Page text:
When Wilbur Valdez led the Ferris High School football program into the NJSIAA North Jersey Section 2, Group III playoffs back in 2005, the head coach figured that it was only the beginning of what the former Hoboken High and University of Miami standout truly believed would become an annual tradition at Ferris.
Valdez was certain that he had built a winning program and instilled a winning flavor at Ferris, one that Valdez was definitely accustomed to throughout his playing days.
So when the Bulldogs faced Warren Hills in the playoffs in 2005, Valdez truly thought that it was just a start. There was finally a program once again at Ferris, a reason to be proud come football season. The state playoffs would be an annual goal, a yearly occurrence.
Or so it seemed.
In each of the last four years, the Bulldogs have come ever so close to qualifying for the state playoffs, only to come up a power point or two shy of getting in. The Bulldogs won six games in each of the prior three seasons, and if the eight-team playoff bracket was increased to say nine teams, the Bulldogs would have been in.
Instead, they’ve been on the outside looking in each time.
Last Friday night, the Bulldogs faced a must-win situation against Lakeland Regional of Wanaque. And they did everything right, jumping out to a 21-0 lead at one point, then 28-7, then 35-21 in the fourth quarter.
“It was dominance,” Valdez said.
But much like their game against Nutley in the second week of the season, the wheels came off the wagon in a hurry for the Bulldogs and they dropped a 36-35 decision. In Game 2 of the season, the Bulldogs had a late lead, only to fall in perhaps the most bizarre contest of the season, an amazing 50-46 final score.
So now the Bulldogs own a 3-4 record and are currently 11th in the Group III playoff power point standings. Once again, the Bulldogs will be denied a state playoff berth. Valdez believes that if the Bulldogs defeat Paramus this weekend and Somerville loses, then the Bulldogs can still get in.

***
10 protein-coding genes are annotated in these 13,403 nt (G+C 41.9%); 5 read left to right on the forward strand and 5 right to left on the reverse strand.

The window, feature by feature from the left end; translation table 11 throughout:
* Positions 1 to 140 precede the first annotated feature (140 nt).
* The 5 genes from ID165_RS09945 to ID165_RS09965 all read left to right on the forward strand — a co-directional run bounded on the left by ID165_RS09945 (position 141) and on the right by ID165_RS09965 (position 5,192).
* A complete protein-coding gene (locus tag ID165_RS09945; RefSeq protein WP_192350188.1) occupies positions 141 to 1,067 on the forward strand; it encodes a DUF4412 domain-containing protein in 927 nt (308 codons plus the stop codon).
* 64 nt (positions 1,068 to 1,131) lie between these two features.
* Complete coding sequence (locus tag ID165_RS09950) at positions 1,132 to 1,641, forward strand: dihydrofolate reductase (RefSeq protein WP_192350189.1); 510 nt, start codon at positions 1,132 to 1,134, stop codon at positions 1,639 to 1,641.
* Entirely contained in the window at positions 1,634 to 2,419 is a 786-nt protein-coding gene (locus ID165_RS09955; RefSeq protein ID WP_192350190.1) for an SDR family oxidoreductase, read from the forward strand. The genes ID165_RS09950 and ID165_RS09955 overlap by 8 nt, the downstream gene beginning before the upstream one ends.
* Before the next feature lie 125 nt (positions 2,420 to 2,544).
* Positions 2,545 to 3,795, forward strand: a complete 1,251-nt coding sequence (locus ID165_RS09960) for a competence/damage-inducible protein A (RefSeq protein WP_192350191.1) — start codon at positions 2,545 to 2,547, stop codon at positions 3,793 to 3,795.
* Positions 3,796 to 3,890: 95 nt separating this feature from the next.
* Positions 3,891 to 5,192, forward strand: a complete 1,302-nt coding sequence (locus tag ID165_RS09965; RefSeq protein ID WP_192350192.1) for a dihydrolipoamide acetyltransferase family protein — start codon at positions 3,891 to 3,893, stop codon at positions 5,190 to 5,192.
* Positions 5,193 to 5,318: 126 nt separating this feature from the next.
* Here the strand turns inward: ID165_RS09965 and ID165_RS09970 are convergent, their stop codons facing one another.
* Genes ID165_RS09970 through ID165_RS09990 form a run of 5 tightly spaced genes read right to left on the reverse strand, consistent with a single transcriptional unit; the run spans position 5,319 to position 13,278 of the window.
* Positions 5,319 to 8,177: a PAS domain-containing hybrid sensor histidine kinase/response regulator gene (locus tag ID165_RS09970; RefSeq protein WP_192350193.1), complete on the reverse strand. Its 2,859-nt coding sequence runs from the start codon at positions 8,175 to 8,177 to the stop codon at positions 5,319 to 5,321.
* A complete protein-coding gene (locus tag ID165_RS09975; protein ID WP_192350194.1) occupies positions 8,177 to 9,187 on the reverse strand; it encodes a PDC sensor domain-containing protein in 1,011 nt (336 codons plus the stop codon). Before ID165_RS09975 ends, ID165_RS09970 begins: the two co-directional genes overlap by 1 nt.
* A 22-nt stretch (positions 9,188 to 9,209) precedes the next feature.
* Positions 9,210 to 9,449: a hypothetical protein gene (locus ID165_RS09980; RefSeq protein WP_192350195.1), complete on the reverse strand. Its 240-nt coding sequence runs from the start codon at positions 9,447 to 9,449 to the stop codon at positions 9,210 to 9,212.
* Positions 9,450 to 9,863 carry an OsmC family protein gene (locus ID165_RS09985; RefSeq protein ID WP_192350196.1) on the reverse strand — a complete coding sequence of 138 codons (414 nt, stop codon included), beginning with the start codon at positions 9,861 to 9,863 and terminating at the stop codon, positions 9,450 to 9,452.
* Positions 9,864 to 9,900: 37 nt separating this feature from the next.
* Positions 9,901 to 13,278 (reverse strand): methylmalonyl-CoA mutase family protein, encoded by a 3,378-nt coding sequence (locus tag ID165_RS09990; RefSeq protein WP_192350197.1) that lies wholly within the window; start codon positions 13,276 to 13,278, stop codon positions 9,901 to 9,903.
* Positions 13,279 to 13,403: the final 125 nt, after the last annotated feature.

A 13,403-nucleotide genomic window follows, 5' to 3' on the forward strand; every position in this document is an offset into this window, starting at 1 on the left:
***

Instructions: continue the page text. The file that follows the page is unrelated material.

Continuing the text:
But that’s not the case. The Bulldogs need a lot more help, maybe even divine intervention.
It’s a late-season disappointment for a fourth straight season, one that has left Valdez scratching his head. If the affable Valdez still had hair, he would have pulled it all out by the roots by now. This one really stings.
“This was the worst of all,” Valdez said. “It was a combination of playing so well in the first half and making the effort. In the second half, we just fell apart. We had turnovers galore and you can’t do that against a quality opponent. Our pass defense totally broke down. I’m telling you, it’s always something.”
The loss and playoff snub has definitely left Valdez questioning himself.
“I don’t know if it’s a message from God or what, but for it to happen four years in a row?” Valdez asked. “I don’t know what to say, but of course, it makes me question if I’m doing the right thing. It makes me think if I want to keep going. Maybe I’ve taken this as far as it can go. There’s only so much one person can handle. It’s tough when everything goes against us like this.”